Whether for convenience, cost or comfort, many people look to online resources for fitness and exercise information — especially when faced with fitness center and gym closures during the COVID-19 pandemic.
Unfortunately, most internet-based recommendations for physical activity don’t match up with the guidelines supported by national health organizations, a recent study from Oregon State University found.
“Online exercise advice is incomprehensible for many and incomplete for everybody,” says researcher Brad Cardinal, a kinesiology professor in OSU’s College of Public Health and Human Sciences. “There wasn’t anything we came across that was a complete message, and for many people, they would be left out of it altogether.”
The dearth of reliable physical activity information online exacerbates existing health inequities, Brad says, because the information often is tailored for people who are already active and comfortable in the exercise world. For those who are trying to initiate physical activity for the first time, such incomplete information could lead to accidents or injuries, as well as feelings of stigmatization and exclusion.
The study, published earlier this month in the Translational Journal of the American College of Sports Medicine, analyzed fitness recommendations in 72 web articles from four types of organizations: government, commercial sites, professional associations and voluntary health agencies. Researchers compared the information with the national Physical Activity Guidelines set by the U.S. Department of Health and Human Services.
The national guidelines advise adults to “move more and sit less” throughout the day. For “substantial health benefits,” they say adults should complete 150 to 300 minutes (2.5 to 5 hours) of moderate aerobic activity, or 75 minutes of vigorous aerobic activity, each week, spread across several days. Additional health benefits can be gained by exercising more than 300 minutes. The guidelines also recommend adults do some moderate- or greater-intensity strength-training activity that involves all muscle groups at least two days a week.
“Moderate” aerobic activity means something like a brisk walk, Brad says — about a pace of 3 or 4 miles per hour, when you can still comfortably hold a conversation.
The guidelines are mostly the same for adults ages 65 and older and for adults with disabilities or chronic conditions, but include the caveat that if people in these groups are unable to complete the full recommendations, they should be as “physically active as their abilities and conditions allow.”
In their analysis, the researchers found that professional associations such as nationally accredited groups of health care providers were the best at sharing accurate information, including total recommended minutes, spreading exercise throughout the week, and explaining how the time recommendation shifts based on the intensity of the activity.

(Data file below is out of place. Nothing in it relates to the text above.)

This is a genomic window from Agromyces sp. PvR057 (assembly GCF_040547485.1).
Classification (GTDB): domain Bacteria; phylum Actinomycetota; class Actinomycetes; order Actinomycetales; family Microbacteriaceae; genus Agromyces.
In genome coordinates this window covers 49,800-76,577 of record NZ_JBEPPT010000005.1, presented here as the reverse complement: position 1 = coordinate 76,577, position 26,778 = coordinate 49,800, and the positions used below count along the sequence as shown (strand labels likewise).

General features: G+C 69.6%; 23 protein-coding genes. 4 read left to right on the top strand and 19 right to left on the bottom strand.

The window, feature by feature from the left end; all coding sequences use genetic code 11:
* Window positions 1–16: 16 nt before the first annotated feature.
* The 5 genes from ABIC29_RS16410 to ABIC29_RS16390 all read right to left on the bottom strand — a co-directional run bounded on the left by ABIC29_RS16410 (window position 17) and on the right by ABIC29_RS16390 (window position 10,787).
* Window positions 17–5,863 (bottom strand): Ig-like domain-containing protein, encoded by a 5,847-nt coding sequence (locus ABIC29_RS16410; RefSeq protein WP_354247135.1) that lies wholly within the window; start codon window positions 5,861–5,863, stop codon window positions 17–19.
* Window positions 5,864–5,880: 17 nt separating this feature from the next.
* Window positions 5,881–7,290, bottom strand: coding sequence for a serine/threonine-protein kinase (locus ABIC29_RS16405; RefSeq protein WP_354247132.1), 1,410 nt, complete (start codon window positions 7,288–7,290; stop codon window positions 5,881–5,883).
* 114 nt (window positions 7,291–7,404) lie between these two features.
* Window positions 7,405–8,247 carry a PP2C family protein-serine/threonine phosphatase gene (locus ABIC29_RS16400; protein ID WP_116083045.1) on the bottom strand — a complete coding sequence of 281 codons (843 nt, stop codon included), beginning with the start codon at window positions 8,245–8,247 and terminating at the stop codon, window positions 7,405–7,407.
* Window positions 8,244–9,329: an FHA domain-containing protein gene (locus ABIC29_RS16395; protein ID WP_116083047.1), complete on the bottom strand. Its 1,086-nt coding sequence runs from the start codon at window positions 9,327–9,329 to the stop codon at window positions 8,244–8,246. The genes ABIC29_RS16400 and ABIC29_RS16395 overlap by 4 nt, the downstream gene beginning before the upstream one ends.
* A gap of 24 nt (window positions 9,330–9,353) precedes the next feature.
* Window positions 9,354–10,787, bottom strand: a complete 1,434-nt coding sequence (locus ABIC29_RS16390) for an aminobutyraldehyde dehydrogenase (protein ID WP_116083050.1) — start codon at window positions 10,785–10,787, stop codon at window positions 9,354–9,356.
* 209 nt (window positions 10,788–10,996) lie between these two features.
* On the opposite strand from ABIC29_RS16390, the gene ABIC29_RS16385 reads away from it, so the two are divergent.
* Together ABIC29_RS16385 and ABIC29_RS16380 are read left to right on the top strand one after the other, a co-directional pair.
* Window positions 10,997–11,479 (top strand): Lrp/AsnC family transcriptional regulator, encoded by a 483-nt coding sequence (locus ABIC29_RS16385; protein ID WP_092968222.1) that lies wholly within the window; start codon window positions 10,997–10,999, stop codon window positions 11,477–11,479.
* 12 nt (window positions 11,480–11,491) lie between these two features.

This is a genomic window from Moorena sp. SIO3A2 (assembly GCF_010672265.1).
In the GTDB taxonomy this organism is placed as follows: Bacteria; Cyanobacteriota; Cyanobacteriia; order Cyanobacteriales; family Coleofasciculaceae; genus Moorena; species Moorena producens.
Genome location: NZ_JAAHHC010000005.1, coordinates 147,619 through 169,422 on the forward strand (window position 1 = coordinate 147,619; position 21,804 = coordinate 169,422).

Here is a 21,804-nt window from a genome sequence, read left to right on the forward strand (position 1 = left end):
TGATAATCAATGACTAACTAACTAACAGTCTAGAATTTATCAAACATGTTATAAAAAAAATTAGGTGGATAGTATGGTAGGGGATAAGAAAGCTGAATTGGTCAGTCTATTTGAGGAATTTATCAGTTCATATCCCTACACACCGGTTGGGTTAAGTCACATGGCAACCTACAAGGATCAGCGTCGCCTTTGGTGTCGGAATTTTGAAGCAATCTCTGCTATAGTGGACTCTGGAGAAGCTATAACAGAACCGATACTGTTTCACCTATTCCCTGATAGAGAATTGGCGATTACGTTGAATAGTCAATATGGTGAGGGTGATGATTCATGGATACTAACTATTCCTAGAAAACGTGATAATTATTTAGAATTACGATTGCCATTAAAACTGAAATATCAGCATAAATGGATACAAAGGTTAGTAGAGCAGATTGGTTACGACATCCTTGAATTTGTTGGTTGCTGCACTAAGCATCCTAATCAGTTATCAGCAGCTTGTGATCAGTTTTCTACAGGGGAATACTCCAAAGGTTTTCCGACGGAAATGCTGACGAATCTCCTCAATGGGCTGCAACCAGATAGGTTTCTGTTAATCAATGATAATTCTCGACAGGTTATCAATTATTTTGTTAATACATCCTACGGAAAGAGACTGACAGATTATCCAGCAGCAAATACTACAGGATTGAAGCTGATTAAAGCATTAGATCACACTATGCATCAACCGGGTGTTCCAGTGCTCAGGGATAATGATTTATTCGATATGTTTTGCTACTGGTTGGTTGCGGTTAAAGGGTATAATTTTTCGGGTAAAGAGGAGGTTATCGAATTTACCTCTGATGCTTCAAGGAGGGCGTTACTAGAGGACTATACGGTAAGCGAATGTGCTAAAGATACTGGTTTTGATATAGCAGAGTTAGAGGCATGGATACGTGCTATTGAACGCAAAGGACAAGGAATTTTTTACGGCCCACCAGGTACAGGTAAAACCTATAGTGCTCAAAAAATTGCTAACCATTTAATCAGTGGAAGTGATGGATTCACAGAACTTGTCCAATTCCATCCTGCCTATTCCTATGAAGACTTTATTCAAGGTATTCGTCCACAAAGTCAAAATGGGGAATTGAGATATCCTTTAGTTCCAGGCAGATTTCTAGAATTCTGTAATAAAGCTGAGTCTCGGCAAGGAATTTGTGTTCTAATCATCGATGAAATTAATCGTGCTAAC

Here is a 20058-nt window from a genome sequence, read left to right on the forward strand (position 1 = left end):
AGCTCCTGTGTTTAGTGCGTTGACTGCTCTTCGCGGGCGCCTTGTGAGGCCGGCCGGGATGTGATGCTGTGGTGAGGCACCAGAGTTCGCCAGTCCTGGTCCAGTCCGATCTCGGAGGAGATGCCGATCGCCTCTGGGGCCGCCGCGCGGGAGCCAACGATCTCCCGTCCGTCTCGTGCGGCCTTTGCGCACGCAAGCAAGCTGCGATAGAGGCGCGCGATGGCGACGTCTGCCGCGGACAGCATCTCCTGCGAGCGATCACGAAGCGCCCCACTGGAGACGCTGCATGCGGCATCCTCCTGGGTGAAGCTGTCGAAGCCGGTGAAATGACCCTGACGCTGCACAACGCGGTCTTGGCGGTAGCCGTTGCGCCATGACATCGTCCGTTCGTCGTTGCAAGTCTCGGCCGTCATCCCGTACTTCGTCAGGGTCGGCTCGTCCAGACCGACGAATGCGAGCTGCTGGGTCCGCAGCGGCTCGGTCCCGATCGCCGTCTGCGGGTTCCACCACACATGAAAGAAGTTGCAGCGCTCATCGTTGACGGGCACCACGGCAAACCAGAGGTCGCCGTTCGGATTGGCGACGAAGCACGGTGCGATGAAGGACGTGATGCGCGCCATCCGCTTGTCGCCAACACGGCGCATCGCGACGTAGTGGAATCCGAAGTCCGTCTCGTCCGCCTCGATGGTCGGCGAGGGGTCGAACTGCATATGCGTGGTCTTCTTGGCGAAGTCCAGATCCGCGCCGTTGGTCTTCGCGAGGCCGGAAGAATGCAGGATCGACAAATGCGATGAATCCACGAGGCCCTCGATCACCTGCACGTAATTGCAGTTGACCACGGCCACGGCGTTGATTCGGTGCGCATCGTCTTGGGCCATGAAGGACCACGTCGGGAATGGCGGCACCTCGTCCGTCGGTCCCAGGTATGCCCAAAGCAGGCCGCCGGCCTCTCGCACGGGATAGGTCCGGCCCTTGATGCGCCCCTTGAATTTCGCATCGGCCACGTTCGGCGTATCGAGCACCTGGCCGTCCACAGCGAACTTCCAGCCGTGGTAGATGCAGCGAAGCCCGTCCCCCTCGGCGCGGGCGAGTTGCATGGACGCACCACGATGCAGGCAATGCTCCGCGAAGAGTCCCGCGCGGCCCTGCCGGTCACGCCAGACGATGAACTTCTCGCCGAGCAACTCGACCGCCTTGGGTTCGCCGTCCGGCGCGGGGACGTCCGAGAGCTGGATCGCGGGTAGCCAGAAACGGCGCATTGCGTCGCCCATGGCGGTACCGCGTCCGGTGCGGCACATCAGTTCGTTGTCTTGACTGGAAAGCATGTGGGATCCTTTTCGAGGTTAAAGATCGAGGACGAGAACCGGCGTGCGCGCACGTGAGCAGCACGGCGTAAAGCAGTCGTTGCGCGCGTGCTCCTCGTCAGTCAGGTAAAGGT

Across all four types of sites the researchers studied, recommendations were more likely to be correct on aerobic exercise; very few included correct or complete information on muscle-strengthening activity.
While the national guidelines focus on “hearts and lungs,” most online advice focuses on “abs and buns,” Brad says — meaning the intent is more about improving appearance than about health.
His previous research has shown that online exercise messages also include a lot of hidden advertising, often for costly workout gear or “health food” products, which can add another perceived barrier to low-income folks trying to start exercising.
“For people who are inactive, and even people whose jobs include active labor but are hoping to develop an exercise routine, the online information was generally unhelpful,” Brad says. “The majority of articles focused on those who were already involved in an exercise program.” This finding was affirmed in another study that examined the same web articles’ production quality.
“It’s good to reinforce the message for people who are active; it’s good to give them encouragement. But if someone is new to this or has been away from physical activity for a while, the materials aren’t really comprehensive for people,” he says. “They’re going to feel overwhelmed by them, and they’re going to get an incomplete and inaccurate picture of what to do, and they could end up doing things wrong and potentially getting themselves hurt. The online resources might be doing more harm than good.”
Lead author on the study was Jafrā D. Thomas, a 2019 Ph.D. graduate in kinesiology at OSU who is now an assistant professor at the California Polytechnic State University, San Luis Obispo.